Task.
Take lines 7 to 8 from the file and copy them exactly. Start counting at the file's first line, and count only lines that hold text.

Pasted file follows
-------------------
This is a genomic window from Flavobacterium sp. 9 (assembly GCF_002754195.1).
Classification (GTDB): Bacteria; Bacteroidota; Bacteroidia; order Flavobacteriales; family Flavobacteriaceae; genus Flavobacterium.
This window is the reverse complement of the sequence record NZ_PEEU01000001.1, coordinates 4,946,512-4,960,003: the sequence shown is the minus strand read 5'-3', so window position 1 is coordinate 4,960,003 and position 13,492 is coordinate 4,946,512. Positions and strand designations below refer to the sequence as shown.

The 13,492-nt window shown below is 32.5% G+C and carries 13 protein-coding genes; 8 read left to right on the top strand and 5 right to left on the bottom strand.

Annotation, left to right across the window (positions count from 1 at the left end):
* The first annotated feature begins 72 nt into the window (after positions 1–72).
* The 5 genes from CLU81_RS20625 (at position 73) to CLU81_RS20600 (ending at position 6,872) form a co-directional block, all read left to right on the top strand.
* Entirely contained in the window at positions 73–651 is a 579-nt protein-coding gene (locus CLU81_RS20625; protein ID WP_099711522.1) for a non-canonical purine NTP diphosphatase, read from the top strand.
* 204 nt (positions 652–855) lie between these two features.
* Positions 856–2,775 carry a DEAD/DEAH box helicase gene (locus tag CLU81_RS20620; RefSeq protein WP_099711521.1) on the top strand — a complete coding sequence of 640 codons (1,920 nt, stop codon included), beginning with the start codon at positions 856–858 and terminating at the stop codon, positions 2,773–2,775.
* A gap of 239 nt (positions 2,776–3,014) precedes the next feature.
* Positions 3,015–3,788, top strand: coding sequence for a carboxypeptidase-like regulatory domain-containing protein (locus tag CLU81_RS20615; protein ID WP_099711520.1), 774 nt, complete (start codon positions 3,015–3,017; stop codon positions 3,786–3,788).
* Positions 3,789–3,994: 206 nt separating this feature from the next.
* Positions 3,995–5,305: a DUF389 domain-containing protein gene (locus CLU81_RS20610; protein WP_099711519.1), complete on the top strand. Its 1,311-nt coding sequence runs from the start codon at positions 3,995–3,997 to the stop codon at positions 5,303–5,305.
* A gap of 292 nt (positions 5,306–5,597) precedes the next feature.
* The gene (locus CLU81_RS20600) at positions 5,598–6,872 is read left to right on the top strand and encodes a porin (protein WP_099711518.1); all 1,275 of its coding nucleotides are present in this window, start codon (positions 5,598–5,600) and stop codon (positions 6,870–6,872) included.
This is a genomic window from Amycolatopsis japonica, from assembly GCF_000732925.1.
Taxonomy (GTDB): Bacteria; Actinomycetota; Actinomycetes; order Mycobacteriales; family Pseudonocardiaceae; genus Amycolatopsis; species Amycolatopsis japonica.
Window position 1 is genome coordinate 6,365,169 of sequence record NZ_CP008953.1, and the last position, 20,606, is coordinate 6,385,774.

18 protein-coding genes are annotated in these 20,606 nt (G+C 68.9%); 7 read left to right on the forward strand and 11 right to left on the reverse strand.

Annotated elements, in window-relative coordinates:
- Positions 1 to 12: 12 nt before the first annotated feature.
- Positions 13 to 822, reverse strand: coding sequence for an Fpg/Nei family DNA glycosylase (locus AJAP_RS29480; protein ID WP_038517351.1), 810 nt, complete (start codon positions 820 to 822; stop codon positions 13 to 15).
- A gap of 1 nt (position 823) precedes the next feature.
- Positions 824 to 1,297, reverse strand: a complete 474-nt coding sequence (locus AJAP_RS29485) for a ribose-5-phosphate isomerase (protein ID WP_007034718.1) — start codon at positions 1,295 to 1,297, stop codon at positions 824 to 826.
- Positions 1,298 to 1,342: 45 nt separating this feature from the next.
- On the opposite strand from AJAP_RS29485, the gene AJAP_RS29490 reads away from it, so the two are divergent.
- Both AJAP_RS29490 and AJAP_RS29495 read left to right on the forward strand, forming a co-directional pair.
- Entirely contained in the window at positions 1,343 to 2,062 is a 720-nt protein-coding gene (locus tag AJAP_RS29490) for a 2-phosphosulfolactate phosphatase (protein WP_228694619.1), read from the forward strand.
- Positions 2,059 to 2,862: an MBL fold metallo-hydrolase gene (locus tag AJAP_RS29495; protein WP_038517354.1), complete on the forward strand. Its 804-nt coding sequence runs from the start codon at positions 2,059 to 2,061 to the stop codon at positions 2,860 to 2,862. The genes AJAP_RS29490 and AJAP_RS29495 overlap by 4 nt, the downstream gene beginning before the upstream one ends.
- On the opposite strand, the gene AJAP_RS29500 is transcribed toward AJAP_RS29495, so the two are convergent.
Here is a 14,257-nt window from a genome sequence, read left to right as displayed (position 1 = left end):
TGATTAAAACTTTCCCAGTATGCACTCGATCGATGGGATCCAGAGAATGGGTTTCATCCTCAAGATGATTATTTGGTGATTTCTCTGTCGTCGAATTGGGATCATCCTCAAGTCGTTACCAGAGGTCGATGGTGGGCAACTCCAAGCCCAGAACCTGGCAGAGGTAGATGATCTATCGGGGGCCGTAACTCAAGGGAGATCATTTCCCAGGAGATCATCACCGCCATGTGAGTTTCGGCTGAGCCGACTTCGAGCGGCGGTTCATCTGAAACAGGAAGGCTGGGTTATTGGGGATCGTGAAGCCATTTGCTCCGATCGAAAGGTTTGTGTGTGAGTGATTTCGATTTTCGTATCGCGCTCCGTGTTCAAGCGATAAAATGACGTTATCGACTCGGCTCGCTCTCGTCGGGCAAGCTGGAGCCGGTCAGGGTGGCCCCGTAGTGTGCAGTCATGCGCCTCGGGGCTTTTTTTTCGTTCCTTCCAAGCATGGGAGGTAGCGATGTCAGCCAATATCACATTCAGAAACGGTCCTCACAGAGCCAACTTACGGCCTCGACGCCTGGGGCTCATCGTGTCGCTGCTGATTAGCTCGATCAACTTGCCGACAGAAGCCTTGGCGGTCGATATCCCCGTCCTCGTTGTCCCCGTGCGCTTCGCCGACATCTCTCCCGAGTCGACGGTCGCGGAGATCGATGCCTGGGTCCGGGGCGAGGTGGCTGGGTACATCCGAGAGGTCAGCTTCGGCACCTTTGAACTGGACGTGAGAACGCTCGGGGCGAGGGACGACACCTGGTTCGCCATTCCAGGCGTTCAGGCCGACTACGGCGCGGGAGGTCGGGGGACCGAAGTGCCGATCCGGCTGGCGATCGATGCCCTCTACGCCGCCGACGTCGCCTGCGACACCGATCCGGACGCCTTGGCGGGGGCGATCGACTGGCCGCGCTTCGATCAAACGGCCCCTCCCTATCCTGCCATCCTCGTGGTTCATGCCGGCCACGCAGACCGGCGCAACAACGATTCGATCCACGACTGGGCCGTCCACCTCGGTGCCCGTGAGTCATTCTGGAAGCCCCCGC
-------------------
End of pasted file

* The 5 genes from CLU81_RS20625 (at position 73) to CLU81_RS20600 (ending at position 6,872) form a co-directional block, all read left to right on the top strand.
* Entirely contained in the window at positions 73–651 is a 579-nt protein-coding gene (locus CLU81_RS20625; protein ID WP_099711522.1) for a non-canonical purine NTP diphosphatase, read from the top strand.